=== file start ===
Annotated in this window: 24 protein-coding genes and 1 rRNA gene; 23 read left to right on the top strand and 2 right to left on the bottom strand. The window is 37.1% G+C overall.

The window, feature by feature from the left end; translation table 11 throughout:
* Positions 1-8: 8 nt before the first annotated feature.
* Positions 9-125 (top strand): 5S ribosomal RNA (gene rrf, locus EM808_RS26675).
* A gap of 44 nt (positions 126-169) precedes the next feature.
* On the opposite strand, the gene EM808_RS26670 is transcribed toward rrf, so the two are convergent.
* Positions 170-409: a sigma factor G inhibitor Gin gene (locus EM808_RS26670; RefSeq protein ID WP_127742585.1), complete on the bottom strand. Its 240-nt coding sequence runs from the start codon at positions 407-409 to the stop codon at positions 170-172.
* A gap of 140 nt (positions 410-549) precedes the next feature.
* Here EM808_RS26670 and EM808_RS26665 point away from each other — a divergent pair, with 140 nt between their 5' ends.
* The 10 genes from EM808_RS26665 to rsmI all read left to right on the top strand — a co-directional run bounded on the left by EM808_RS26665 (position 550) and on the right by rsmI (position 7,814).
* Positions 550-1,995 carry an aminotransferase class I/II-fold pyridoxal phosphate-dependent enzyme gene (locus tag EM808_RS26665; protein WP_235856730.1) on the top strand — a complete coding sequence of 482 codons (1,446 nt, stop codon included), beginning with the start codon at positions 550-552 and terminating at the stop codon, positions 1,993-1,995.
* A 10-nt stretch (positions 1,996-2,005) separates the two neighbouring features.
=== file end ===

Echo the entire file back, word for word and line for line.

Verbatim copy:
Annotated in this window: 24 protein-coding genes and 1 rRNA gene; 23 read left to right on the top strand and 2 right to left on the bottom strand. The window is 37.1% G+C overall.

The window, feature by feature from the left end; translation table 11 throughout:
* Positions 1-8: 8 nt before the first annotated feature.
* Positions 9-125 (top strand): 5S ribosomal RNA (gene rrf, locus EM808_RS26675).
* A gap of 44 nt (positions 126-169) precedes the next feature.
* On the opposite strand, the gene EM808_RS26670 is transcribed toward rrf, so the two are convergent.
* Positions 170-409: a sigma factor G inhibitor Gin gene (locus EM808_RS26670; RefSeq protein ID WP_127742585.1), complete on the bottom strand. Its 240-nt coding sequence runs from the start codon at positions 407-409 to the stop codon at positions 170-172.
* A gap of 140 nt (positions 410-549) precedes the next feature.
* Here EM808_RS26670 and EM808_RS26665 point away from each other — a divergent pair, with 140 nt between their 5' ends.
* The 10 genes from EM808_RS26665 to rsmI all read left to right on the top strand — a co-directional run bounded on the left by EM808_RS26665 (position 550) and on the right by rsmI (position 7,814).
* Positions 550-1,995 carry an aminotransferase class I/II-fold pyridoxal phosphate-dependent enzyme gene (locus tag EM808_RS26665; protein WP_235856730.1) on the top strand — a complete coding sequence of 482 codons (1,446 nt, stop codon included), beginning with the start codon at positions 550-552 and terminating at the stop codon, positions 1,993-1,995.
* A 10-nt stretch (positions 1,996-2,005) separates the two neighbouring features.